Doug Robinson: Karl Malone is one of a kind

Published: Tuesday, Aug. 10 2010 11:04 p.m. MDT

Karl Malone talks in an interview about his upcoming induction into the NBA Hall of Fame.

Tom Smart, Deseret News

I miss Karl Malone.

Not for his points and rebounds.

I miss his gift for gab and drama.

The man could talk.

Not in an eloquent way — every time he opened his mouth, he sent English teachers screaming into the night. His subjects and verbs didn't have disagreements; they had full-scale wars.

That didn't stop him. He gabbed like a talk-show host. He couldn't help himself. Sometimes he'd take a vow of silence in a moment of petulance, but it didn't or couldn't last long.

I am tempted to state that he said what's on his mind, but words didn't get that far. Words tended to exit his mouth before they formed in his brain, not vice versa. He talked first, then thought about whether he should say it much later.

"This is Karl Malone speaking for Karl Malone," he said once. "I have every right to say what I want."

And so he did. We media types appreciate guys who speak honestly and originally. Where in the Jazz locker room are you going to find that now? Deron Williams? Pa-lease!

We just gotta execute the offense.

The Jazz are completely unquotable now. It's like going to a Dick Cheney news conference. They talk, but they don't say anything.

Not Malone. Instead of saying teammates were out of shape and needed to "pay the price," Malone would call them his "fat-a-- teammates."

Instead of telling young players they needed to play unselfishly at the All-Star Game, he called them "knuckleheads" and vowed not to play with them again.

He created a furor by saying what his peers probably wanted to say but didn't — he didn't want to play against Magic Johnson because he was afraid he might catch AIDS.

After Allen Iverson was named Player of the Week for scoring 40 or more points in five straight games — all losses — Malone spoke up:

"It's a mockery of the game. Oh-and-five and you score 40? So what?"

Sometimes he said things that actually made sense; other times, not so much.

"Karl Malone the person will not change, but the business person has done a 360-degree turn," he once said.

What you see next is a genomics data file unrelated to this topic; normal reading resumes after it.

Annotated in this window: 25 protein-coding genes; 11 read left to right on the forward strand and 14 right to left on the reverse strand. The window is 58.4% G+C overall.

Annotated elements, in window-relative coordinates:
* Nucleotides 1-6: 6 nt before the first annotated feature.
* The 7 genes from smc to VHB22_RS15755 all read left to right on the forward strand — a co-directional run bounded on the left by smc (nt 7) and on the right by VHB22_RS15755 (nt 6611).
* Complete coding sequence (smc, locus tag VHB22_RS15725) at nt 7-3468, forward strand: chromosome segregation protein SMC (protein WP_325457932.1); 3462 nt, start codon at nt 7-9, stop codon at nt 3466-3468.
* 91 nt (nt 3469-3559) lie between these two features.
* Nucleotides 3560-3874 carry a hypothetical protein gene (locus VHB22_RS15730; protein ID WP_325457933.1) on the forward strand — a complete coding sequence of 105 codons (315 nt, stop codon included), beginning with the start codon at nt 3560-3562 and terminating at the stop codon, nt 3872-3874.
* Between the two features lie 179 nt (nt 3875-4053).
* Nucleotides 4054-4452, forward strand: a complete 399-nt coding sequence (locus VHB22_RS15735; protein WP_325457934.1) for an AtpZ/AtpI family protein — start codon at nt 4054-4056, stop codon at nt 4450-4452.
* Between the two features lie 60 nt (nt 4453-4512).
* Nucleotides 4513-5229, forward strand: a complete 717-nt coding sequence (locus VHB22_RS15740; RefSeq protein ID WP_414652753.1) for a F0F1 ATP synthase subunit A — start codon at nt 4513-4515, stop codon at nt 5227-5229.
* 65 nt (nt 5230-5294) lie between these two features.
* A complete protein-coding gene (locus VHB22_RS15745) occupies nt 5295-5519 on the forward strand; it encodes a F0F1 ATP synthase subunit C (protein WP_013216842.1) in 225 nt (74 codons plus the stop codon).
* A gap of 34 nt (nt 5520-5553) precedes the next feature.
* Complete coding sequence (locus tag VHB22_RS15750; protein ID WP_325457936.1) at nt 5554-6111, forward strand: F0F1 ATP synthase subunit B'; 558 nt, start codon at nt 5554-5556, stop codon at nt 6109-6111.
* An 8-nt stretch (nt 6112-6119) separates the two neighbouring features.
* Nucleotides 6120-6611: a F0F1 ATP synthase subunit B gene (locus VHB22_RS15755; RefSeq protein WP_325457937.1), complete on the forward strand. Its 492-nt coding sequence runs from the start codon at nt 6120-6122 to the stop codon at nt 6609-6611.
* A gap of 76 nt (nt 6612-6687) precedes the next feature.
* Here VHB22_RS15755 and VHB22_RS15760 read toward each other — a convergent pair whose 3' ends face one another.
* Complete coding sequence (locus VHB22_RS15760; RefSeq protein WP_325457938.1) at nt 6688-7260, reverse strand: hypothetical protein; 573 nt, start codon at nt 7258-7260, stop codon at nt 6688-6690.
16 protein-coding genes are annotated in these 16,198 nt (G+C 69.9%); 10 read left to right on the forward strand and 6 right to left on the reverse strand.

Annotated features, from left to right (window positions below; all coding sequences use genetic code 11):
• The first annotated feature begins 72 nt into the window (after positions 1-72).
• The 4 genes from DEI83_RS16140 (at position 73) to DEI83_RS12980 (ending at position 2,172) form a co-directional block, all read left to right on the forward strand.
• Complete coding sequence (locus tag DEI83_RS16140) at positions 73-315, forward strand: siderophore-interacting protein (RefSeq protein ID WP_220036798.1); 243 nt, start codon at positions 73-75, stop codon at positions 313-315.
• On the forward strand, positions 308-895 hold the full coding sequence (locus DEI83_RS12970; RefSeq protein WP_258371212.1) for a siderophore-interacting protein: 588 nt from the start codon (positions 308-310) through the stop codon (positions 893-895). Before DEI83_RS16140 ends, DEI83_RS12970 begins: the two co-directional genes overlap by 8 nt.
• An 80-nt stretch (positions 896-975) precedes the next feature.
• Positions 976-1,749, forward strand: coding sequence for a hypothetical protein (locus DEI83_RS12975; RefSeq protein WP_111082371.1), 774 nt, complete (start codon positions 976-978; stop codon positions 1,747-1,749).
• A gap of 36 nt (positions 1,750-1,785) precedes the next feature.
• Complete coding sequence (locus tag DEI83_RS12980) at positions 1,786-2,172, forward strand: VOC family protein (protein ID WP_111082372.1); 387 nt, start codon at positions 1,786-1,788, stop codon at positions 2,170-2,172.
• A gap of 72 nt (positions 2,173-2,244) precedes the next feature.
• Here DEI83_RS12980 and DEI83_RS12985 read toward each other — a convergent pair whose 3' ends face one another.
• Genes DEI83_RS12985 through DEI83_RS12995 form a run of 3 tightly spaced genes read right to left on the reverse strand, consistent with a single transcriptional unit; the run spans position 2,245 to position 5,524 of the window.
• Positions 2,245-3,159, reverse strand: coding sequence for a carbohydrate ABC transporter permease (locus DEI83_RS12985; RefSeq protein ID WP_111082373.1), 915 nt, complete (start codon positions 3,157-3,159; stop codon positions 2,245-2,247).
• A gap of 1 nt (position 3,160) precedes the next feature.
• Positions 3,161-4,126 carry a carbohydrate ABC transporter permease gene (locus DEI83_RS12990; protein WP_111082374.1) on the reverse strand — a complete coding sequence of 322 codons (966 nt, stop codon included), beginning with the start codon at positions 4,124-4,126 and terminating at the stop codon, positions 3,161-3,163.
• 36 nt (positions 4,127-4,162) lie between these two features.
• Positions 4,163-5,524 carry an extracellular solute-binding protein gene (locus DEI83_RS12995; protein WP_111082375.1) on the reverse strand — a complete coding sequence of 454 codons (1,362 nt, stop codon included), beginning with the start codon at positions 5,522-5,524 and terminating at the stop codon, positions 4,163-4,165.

And Yogi Berra smiled.

Maybe Malone didn't even know he was the one who was saying those things, because he tended to talk about himself as another being, in third person. Or maybe he was just schizophrenic, whatever.

"Karl Malone do what Karl Malone gotta do," he said.

Or: "This is Karl Malone saying what he thinks," he said.

Or: "As much as some of you guys might not like it, how is Karl Malone supposed to feel? When I feel good, I play good. Really, that's the bottom line. It's not really how Karl Malone feels."

Sometimes we had no idea what he was saying.

Malone, who will be inducted in the Basketball Hall of Fame this weekend, was a great straight man — in a comedic sense! He was to columnists what McMahon was to Carson. He set up the one-liners and provided rich column material.

I had a field day with his ramblings, all in good fun, and apparently, to his credit, he took it that way. Once I was standing in the Jazz locker room in San Antonio following a playoff game when I felt a large hand on top of my shoulder. I followed the hand up the arm to the shoulder and found Malone's face at the other end.

"How are you doing?"

"Uh, fine," I said uncertainly.

"What's the matter? You seem surprised."

"I'm surprised you'd ask."

"Now why would that be?" he said, grinning widely. He patted me on the back and let me live to tell the story.

Malone was mercurial, insecure and outspoken — a combination that tended to create drama wherever he went, whether it was unloading a stream of consciousness during the All-Star Break or talking about playing for other teams during the Western Conference Finals or directing regular tirades about some perceived slight at his benefactor/boss/father figure Larry H. Miller.

In 2007, years after Malone retired, he flew to Salt Lake City and apologized to Miller while they sat in a car at Jordan Commons. As he explained it for Miller's biography "Driven," he believed that he played better when he was angry, so he directed his anger at Miller. He regretted it and wanted to set the record straight.

But that was Malone: Speak first, and figure it out later.

Malone do what Malone gotta do.

e-mail: drob@desnews.com

Get The Deseret News Everywhere

Subscribe

Mobile

RSS